Manifold Microchannel Heat Sink Design Using Optimization Under Uncertainty

Suchismita Sarangi, Birck Nanotechnology Center, Purdue University
Karthik K. Bodla, Birck Nanotechnology Center, Purdue University
Suresh V. Garimella, Birck Nanotechnology Center, Purdue University
Jayathi Y. Murthy, University of Texas - Austin

Date of this Version




A three-dimensional numerical model is developed and validated to study the effect of geometric parameters such as microchannel depth and width, manifold depth, and manifold inlet and outlet lengths on the performance of a manifold microchannel (MMC) heat sink. The manifold arrangement used to distribute the flow through alternating inlet and outlet pairs greatly reduces the pressure drop incurred in conventional fluid supply arrangements due to its shorter flow paths, while simultaneously enhancing the heat transfer coefficient by limiting the growth of thermal boundary layers. The computational analysis is performed on a simple unit-cell model to obtain an optimized design for uniform thermal boundary conditions, as well as on a porous-medium model to obtain a complete system-level analysis of multiple microchannels across one manifold. The porous-medium approach can be further modified to analyze the performance under asymmetrical heating conditions. Along with conventional deterministic optimization, a probabilistic optimization study is performed to identify the optimal geometric design parameters that maximize heat transfer coefficient while minimizing pressure drop for an MMC heat sink. In the presence of uncertainties in the geometric and operating parameters of the system, this probabilistic optimization approach yields a design that is robust and reliable, in addition to being optimal. Such an optimization analysis provides a quantitative estimate of the allowable uncertainty in input parameters for acceptable uncertainties in the relevant output parameters. The approach also yields information such as the local and global sensitivities which are used to identify microchannel width and manifold inlet length as the critical input parameters to which the outputs are most sensitive. The deterministic analysis shows that the heat transfer performance of the MMC heat sink is optimal at a manifold inlet to outlet length ratio of 3. A comparison between the deterministic and probabilistic optimization approaches is presented for the unit-cell model. A probabilistic optimization study is performed for the porous-medium model and the results thus obtained are compared with those of the unit-cell model for a uniform heat flux distribution.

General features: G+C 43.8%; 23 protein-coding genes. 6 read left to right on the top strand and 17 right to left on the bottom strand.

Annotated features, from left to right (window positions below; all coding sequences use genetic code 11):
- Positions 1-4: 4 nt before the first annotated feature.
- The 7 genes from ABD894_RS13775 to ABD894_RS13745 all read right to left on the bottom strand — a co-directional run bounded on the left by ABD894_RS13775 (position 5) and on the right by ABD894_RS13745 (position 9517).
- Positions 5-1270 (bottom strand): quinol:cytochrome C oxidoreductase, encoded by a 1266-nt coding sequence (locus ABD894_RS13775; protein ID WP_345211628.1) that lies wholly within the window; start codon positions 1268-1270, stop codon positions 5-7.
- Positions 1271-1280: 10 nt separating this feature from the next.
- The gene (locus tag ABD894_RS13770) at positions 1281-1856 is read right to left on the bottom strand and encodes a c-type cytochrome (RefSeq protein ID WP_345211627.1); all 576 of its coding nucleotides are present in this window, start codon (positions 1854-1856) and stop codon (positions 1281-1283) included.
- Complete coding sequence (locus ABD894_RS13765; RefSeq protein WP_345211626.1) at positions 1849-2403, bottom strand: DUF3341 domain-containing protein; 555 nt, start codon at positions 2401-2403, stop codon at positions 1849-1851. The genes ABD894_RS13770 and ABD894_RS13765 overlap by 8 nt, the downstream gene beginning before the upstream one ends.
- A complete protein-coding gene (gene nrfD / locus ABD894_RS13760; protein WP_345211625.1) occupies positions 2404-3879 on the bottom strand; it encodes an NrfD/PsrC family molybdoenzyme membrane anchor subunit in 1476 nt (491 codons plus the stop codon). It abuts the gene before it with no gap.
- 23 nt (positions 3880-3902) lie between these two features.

Nanoscience and Nanotechnology